Aggressive marketing tactics by the food industry can have an impact on your health

What you need to know about marketing strategies used to advertise unhealthy foods

My Body, My Health: My Wealth team
UNICEF South Africa/2019/Hearfield
03 April 2023
The food industry has many creatives tactics to get into your head, your wallet and…your body.

The marketing strategies used to advertise unhealthy foods are anything but simple but are often quite effective at influencing your food choices. The food industry uses tactics like tracking your digital footprint, pushing out ads on social media just when you might be hungry, offering better prices for larger portions, and even using fancy and flashy packaging to make the food look more attractive.

Do you ever notice that the food being advertised on billboards or social media pop-ups never looks the same as when you buy it? You guessed it, the industry uses photoshop and photo editing techniques to make the product look better than it really is.

These marketing strategies can be harmful, as they often aren’t entirely honest about telling consumers, particularly young consumers, what’s really in the food they are eating.

In some countries around the world, warning labels are placed on foods to clearly inform the consumer that a product is high in concerning nutrients like sugar, salt or saturated fats. This system of labelling is called “front-of-package labelling,”(FOPL) and can be much easier to understand compared with the traditional nutritional labels on the side or back of food packages.

A growing body of evidence around FOPL showcases that this easy-to-read labelling system can have a positive impact on health outcomes, particularly for children. In Mexico, for example, 74% of people surveyed said that they approved of the warning label, and 72% said it was easy to understand and useful for making decisions about which products to purchase. The warning label for sugars was most influential.*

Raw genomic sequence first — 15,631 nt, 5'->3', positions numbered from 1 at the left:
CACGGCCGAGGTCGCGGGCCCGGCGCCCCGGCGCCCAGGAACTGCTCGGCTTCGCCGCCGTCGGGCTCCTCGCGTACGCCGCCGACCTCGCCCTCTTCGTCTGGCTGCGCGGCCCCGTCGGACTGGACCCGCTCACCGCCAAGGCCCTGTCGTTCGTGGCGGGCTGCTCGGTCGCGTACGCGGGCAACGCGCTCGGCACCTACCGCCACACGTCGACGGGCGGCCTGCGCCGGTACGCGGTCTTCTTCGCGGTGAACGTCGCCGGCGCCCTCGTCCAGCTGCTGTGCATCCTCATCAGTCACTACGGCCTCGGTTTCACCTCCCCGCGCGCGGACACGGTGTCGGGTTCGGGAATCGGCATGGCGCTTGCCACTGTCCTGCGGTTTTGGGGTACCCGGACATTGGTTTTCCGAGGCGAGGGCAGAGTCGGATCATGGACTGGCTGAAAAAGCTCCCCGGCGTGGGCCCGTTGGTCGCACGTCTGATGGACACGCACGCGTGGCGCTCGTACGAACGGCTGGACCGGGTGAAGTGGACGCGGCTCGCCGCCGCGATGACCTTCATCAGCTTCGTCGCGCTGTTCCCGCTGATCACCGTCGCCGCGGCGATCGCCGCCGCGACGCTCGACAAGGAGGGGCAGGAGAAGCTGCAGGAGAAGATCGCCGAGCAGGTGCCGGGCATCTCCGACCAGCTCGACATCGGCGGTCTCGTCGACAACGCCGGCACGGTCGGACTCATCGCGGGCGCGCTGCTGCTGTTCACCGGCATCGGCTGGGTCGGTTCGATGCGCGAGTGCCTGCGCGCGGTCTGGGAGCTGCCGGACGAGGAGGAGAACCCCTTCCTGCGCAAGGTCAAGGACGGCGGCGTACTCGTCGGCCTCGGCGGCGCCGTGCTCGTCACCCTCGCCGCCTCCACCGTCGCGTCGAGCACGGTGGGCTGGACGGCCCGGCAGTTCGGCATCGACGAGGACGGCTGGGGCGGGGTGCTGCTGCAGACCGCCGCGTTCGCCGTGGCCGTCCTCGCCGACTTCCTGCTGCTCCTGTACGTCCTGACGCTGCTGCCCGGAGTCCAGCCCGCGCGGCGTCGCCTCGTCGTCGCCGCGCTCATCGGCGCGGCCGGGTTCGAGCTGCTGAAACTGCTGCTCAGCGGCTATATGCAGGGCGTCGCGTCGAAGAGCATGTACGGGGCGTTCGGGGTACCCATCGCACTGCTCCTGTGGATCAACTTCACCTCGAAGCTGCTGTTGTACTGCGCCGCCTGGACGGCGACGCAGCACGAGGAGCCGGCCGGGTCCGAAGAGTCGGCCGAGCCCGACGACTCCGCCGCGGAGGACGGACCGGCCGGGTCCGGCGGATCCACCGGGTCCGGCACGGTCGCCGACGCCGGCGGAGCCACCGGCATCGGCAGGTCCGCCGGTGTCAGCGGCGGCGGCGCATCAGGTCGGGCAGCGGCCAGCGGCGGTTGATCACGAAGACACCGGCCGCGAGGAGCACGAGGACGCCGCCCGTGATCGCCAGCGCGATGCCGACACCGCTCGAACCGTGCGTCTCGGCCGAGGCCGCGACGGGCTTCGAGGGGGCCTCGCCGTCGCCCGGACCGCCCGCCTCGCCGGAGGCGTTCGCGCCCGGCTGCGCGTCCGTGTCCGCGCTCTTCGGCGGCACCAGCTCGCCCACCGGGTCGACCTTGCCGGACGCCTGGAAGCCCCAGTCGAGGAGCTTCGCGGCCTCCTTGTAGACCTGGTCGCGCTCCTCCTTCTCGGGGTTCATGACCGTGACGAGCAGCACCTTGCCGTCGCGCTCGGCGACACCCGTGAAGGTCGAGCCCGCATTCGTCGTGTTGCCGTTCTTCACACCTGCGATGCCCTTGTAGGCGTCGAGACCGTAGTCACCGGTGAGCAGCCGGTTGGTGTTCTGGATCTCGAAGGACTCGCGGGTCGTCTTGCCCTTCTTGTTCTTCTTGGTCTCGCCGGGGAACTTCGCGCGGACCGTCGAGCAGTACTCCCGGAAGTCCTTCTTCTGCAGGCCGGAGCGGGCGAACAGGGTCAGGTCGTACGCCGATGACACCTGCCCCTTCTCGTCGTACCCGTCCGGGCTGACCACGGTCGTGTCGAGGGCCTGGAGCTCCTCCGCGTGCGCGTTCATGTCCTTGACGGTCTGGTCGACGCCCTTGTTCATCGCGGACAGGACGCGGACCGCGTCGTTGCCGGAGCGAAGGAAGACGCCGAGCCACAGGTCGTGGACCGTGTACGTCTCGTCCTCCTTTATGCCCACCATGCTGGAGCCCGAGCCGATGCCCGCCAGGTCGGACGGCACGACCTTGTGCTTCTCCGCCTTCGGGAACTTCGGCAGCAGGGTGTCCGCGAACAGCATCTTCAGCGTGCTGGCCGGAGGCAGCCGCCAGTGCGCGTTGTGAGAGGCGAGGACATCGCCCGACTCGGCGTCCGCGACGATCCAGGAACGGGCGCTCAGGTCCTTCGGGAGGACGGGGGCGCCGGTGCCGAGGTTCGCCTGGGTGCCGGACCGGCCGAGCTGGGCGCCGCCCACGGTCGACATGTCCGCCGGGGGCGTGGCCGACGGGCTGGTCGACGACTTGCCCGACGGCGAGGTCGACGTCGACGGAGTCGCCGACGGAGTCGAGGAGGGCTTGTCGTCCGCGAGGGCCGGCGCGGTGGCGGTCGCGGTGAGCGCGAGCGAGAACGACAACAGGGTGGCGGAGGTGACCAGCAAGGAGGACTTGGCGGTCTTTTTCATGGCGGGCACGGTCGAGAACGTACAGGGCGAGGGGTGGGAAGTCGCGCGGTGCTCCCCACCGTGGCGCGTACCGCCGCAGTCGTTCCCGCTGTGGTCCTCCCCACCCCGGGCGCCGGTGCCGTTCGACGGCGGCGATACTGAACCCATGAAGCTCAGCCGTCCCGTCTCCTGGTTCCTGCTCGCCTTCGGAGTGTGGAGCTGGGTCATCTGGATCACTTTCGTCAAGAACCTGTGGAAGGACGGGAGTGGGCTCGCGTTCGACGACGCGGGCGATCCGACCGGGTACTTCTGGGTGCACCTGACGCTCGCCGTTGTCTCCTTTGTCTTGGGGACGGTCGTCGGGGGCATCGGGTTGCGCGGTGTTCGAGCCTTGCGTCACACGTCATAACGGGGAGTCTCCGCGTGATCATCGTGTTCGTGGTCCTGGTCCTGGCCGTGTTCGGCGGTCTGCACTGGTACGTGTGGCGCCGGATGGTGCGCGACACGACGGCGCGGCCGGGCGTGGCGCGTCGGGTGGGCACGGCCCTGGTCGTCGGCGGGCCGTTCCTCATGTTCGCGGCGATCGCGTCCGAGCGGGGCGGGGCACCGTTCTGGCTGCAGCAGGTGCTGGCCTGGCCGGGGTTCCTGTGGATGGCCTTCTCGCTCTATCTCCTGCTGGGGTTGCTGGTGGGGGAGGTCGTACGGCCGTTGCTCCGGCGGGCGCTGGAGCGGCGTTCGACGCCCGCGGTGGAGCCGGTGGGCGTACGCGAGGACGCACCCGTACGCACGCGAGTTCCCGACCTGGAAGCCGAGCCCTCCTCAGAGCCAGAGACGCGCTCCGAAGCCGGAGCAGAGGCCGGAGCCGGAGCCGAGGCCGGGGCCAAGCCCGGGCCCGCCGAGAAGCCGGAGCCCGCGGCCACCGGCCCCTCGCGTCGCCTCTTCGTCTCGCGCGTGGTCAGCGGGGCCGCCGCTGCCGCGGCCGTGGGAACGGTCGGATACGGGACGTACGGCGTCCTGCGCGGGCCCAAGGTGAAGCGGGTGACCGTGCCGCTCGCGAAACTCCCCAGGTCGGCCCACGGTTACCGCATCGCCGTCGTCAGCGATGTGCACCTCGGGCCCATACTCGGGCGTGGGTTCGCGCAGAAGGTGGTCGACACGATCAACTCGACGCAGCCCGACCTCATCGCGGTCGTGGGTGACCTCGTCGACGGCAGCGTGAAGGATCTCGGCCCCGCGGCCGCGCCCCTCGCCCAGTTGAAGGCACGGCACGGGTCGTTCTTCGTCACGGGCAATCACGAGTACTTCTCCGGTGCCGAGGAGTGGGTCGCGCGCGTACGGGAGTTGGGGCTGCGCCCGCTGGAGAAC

The good news? South Africa’s Department of Health published draft regulations on 31 January 2023 that include front-of-package warning labels on pre-packaged food items. The draft regulations propose that these warning labels are to be mandatory by 2025.

*Alianza por la Salud Alimentaria. A un año de su implementación, el etiquetado frontal de advertencia ha traído cambios positivos indiscutibles en México. Mexico City, Mexico; 2021. As referred to in the 2021 UNICEF Policy Brief: Front-of-Pack Nutrition Labelling of Foods and Beverages.


Read more:

Draft Regulations to make food warning labels mandatory by 2025

Fast Food Marketing Strategies

Check out this project and download the report:

Marketing Exposed: A Global Public Health Threat for Food Policy, by the Global Health Advocacy Incubator

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The UNICEF South Africa Blog promotes children’s rights and well-being, and ideas about ways to improve their lives and the lives of their families. We bring you insights and opinions from the world's leading child rights experts and accounts from UNICEF's staff on the ground in more than 190 countries and territories. The opinions expressed on the UNICEF Blog are those of the author(s) and may not necessarily reflect UNICEF's official position.

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